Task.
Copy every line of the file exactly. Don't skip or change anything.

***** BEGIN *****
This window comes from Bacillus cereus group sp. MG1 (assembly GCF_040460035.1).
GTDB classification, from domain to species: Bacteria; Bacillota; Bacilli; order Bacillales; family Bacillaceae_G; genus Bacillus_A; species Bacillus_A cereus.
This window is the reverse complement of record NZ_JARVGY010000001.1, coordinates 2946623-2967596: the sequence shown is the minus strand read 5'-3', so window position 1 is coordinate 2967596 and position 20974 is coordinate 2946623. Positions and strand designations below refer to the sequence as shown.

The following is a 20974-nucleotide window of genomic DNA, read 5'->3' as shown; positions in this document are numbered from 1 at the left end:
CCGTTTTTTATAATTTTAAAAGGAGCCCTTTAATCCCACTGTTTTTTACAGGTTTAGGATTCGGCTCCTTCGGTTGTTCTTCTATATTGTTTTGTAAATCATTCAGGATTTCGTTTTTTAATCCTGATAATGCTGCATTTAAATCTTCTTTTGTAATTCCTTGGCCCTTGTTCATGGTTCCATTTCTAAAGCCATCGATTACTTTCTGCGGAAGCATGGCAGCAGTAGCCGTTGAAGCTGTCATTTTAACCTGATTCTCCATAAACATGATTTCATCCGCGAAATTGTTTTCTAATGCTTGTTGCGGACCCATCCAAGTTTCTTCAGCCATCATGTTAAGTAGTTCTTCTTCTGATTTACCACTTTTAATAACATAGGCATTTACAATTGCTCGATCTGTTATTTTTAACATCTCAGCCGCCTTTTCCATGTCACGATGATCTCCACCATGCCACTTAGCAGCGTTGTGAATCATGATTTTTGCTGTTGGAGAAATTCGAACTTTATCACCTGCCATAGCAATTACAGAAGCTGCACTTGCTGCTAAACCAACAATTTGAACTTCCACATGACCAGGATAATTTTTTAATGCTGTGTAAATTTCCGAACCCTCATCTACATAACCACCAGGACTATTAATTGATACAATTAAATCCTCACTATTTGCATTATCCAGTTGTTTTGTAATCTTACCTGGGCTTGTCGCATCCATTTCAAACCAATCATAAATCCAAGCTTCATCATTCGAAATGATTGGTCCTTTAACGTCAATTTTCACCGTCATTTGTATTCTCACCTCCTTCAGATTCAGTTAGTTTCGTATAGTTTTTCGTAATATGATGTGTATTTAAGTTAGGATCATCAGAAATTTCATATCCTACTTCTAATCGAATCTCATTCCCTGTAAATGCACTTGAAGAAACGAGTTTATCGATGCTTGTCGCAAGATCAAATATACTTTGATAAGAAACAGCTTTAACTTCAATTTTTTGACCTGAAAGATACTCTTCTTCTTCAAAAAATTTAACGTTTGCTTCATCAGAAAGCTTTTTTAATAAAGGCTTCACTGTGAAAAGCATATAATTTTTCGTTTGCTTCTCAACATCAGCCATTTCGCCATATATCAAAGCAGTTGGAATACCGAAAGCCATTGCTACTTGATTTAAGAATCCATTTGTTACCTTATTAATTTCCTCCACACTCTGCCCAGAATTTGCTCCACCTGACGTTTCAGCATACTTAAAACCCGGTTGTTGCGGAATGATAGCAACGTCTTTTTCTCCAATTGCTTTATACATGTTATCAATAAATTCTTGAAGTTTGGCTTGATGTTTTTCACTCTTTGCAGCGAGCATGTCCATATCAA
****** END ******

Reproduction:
This window comes from Bacillus cereus group sp. MG1 (assembly GCF_040460035.1).
GTDB classification, from domain to species: Bacteria; Bacillota; Bacilli; order Bacillales; family Bacillaceae_G; genus Bacillus_A; species Bacillus_A cereus.
This window is the reverse complement of record NZ_JARVGY010000001.1, coordinates 2946623-2967596: the sequence shown is the minus strand read 5'-3', so window position 1 is coordinate 2967596 and position 20974 is coordinate 2946623. Positions and strand designations below refer to the sequence as shown.

The following is a 20974-nucleotide window of genomic DNA, read 5'->3' as shown; positions in this document are numbered from 1 at the left end:
CCGTTTTTTATAATTTTAAAAGGAGCCCTTTAATCCCACTGTTTTTTACAGGTTTAGGATTCGGCTCCTTCGGTTGTTCTTCTATATTGTTTTGTAAATCATTCAGGATTTCGTTTTTTAATCCTGATAATGCTGCATTTAAATCTTCTTTTGTAATTCCTTGGCCCTTGTTCATGGTTCCATTTCTAAAGCCATCGATTACTTTCTGCGGAAGCATGGCAGCAGTAGCCGTTGAAGCTGTCATTTTAACCTGATTCTCCATAAACATGATTTCATCCGCGAAATTGTTTTCTAATGCTTGTTGCGGACCCATCCAAGTTTCTTCAGCCATCATGTTAAGTAGTTCTTCTTCTGATTTACCACTTTTAATAACATAGGCATTTACAATTGCTCGATCTGTTATTTTTAACATCTCAGCCGCCTTTTCCATGTCACGATGATCTCCACCATGCCACTTAGCAGCGTTGTGAATCATGATTTTTGCTGTTGGAGAAATTCGAACTTTATCACCTGCCATAGCAATTACAGAAGCTGCACTTGCTGCTAAACCAACAATTTGAACTTCCACATGACCAGGATAATTTTTTAATGCTGTGTAAATTTCCGAACCCTCATCTACATAACCACCAGGACTATTAATTGATACAATTAAATCCTCACTATTTGCATTATCCAGTTGTTTTGTAATCTTACCTGGGCTTGTCGCATCCATTTCAAACCAATCATAAATCCAAGCTTCATCATTCGAAATGATTGGTCCTTTAACGTCAATTTTCACCGTCATTTGTATTCTCACCTCCTTCAGATTCAGTTAGTTTCGTATAGTTTTTCGTAATATGATGTGTATTTAAGTTAGGATCATCAGAAATTTCATATCCTACTTCTAATCGAATCTCATTCCCTGTAAATGCACTTGAAGAAACGAGTTTATCGATGCTTGTCGCAAGATCAAATATACTTTGATAAGAAACAGCTTTAACTTCAATTTTTTGACCTGAAAGATACTCTTCTTCTTCAAAAAATTTAACGTTTGCTTCATCAGAAAGCTTTTTTAATAAAGGCTTCACTGTGAAAAGCATATAATTTTTCGTTTGCTTCTCAACATCAGCCATTTCGCCATATATCAAAGCAGTTGGAATACCGAAAGCCATTGCTACTTGATTTAAGAATCCATTTGTTACCTTATTAATTTCCTCCACACTCTGCCCAGAATTTGCTCCACCTGACGTTTCAGCATACTTAAAACCCGGTTGTTGCGGAATGATAGCAACGTCTTTTTCTCCAATTGCTTTATACATGTTATCAATAAATTCTTGAAGTTTGGCTTGATGTTTTTCACTCTTTGCAGCGAGCATGTCCATATCAA